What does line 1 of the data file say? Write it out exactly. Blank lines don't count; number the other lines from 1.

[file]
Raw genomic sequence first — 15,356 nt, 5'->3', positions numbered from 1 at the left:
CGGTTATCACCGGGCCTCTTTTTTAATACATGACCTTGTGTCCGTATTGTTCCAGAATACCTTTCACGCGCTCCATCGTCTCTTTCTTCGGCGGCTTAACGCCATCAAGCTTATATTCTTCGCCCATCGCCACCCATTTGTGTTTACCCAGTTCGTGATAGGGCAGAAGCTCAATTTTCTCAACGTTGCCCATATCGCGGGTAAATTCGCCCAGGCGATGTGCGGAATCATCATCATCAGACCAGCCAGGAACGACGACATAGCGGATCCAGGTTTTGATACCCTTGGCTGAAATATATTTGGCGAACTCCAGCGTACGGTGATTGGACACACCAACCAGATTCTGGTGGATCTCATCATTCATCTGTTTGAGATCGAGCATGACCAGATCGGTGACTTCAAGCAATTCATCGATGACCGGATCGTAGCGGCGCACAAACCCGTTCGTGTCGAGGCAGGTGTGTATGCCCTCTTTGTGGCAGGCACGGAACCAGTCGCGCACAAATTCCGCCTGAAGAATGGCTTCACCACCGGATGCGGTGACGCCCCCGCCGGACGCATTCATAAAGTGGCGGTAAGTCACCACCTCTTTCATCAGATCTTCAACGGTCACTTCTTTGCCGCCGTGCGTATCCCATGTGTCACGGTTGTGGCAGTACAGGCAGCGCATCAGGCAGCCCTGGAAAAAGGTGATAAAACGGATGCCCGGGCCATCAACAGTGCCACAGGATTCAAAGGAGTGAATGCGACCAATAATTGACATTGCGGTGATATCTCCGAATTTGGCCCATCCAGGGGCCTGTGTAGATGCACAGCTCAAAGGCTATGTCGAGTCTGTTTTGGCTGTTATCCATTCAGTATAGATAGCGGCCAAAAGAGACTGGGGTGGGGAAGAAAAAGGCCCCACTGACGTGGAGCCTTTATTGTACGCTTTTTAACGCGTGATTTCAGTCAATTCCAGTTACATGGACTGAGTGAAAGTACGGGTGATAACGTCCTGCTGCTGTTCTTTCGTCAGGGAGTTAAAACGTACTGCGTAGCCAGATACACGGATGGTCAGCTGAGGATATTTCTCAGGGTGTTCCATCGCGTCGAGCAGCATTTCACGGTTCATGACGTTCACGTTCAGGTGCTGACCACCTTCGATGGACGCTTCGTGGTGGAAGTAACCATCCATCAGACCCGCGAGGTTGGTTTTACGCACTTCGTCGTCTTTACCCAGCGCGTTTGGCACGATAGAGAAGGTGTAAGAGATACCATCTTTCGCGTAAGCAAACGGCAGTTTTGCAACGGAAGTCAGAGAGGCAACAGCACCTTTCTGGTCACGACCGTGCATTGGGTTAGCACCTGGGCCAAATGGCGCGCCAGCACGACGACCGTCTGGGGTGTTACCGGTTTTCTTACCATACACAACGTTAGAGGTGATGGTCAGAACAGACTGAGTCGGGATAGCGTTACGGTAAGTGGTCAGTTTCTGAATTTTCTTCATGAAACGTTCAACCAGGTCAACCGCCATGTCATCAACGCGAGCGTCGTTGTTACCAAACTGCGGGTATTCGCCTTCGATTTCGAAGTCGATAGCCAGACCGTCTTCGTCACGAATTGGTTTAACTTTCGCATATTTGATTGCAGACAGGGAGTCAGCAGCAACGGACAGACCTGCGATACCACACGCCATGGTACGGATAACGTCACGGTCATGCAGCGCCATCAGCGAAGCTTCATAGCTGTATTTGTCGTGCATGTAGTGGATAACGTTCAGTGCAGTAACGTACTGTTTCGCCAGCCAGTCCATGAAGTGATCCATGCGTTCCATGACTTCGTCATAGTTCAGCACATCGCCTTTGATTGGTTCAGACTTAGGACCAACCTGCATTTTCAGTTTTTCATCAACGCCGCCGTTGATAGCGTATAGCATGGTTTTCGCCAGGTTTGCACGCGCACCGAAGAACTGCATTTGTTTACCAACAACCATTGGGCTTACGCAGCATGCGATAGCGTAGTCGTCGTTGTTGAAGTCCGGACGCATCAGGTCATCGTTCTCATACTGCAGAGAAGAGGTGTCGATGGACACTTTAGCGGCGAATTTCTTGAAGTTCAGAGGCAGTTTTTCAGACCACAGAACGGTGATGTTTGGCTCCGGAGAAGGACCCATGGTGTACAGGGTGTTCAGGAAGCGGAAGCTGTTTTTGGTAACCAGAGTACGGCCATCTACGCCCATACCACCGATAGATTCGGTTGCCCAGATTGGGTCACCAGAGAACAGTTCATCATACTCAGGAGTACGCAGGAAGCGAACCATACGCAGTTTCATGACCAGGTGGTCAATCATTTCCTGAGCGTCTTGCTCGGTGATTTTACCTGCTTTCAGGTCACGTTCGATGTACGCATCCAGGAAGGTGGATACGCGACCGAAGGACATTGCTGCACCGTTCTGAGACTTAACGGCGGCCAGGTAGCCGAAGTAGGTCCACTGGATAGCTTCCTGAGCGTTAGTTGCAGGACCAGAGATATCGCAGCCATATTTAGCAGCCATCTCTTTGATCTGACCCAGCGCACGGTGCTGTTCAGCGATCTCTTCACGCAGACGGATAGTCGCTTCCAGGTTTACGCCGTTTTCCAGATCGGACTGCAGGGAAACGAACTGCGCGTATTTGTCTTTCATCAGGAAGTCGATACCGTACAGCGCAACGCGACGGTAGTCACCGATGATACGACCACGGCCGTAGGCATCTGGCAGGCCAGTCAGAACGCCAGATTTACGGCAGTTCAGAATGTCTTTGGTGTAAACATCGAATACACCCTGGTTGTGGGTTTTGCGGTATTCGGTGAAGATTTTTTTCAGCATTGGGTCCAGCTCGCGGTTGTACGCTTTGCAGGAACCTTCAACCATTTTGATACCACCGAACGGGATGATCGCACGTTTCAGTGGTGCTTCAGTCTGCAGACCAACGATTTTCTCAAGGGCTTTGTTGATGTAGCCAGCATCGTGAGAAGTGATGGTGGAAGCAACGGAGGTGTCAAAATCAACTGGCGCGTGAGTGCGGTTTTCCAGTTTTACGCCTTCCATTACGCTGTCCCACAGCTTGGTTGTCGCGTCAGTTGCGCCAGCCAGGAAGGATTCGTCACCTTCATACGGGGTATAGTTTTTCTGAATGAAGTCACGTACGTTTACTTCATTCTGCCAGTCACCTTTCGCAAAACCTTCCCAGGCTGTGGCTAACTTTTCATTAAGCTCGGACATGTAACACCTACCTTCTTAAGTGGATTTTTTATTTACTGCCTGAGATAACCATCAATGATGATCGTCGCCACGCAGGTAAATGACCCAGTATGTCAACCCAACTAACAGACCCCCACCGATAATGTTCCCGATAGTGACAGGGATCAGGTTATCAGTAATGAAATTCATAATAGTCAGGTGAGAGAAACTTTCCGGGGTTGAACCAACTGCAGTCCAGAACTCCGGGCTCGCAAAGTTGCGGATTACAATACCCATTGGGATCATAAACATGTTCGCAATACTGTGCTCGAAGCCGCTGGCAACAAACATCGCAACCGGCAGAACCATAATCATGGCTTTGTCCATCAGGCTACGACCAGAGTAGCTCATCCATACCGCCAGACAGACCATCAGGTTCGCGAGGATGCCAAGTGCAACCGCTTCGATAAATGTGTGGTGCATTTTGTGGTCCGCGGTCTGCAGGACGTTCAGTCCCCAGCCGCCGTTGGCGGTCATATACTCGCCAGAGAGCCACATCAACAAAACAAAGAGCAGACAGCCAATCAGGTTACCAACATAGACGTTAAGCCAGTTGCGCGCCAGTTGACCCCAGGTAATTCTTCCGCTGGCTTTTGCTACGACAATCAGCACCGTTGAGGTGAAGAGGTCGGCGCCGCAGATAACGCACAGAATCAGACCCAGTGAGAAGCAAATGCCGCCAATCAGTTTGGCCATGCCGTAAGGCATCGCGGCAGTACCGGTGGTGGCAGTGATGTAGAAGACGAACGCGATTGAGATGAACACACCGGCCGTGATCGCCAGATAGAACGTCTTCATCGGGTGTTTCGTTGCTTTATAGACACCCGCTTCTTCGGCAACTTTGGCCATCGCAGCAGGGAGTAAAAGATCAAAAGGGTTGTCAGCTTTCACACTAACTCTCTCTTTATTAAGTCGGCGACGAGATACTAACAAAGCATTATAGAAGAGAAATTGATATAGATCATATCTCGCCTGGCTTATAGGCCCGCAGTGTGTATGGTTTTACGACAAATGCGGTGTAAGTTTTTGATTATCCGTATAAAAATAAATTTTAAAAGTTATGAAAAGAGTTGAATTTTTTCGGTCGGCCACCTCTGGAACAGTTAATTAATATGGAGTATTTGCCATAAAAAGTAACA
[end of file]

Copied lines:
Raw genomic sequence first — 15,356 nt, 5'->3', positions numbered from 1 at the left: